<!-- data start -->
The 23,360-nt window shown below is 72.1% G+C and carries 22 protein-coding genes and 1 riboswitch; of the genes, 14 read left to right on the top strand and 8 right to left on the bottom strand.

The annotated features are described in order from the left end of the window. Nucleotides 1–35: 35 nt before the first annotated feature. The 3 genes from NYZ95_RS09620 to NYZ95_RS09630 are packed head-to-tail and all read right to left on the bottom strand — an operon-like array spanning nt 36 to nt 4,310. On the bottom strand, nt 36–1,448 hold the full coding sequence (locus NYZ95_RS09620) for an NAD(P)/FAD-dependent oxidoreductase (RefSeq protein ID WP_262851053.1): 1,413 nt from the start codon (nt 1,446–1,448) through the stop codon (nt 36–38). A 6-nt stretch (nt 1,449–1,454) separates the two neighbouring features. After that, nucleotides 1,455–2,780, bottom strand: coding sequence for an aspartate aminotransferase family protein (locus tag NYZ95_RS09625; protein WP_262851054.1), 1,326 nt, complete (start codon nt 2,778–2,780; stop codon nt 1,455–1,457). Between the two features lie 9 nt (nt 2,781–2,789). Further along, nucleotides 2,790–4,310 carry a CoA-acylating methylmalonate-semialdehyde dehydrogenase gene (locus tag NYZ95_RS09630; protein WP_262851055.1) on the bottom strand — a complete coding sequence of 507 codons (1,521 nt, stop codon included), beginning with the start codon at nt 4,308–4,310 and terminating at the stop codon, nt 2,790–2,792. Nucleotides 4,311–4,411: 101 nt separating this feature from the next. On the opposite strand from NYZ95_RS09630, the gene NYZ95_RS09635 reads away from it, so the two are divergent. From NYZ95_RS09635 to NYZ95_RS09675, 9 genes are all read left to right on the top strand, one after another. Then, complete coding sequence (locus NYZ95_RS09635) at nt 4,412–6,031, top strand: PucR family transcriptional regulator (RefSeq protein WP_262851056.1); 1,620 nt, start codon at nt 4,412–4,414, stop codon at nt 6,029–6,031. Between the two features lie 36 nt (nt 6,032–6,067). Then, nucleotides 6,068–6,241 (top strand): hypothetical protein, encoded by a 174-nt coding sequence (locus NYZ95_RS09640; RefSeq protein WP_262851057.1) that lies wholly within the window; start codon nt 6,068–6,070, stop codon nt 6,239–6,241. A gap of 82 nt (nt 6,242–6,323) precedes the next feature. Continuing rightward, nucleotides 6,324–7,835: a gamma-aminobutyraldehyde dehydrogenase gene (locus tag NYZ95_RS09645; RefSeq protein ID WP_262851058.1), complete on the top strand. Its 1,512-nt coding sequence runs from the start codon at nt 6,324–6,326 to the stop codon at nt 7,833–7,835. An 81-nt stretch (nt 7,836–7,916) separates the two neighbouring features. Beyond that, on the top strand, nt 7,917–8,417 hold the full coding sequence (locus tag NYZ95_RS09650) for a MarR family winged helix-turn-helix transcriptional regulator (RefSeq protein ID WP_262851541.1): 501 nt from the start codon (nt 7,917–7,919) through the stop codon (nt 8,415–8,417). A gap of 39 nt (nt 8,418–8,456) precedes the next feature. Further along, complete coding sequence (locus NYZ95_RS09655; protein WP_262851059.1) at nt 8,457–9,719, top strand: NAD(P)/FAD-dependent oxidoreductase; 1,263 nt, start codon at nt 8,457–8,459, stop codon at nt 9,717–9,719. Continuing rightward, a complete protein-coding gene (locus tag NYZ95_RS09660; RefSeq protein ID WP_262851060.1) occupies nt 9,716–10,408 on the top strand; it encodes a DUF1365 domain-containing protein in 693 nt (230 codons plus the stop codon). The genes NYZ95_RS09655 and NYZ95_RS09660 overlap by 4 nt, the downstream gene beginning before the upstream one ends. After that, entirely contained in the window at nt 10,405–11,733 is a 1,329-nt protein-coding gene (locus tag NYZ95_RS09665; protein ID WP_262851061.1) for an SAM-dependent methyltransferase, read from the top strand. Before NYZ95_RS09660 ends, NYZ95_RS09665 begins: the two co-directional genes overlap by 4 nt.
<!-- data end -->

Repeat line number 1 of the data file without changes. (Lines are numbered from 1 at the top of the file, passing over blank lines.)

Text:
The 23,360-nt window shown below is 72.1% G+C and carries 22 protein-coding genes and 1 riboswitch; of the genes, 14 read left to right on the top strand and 8 right to left on the bottom strand.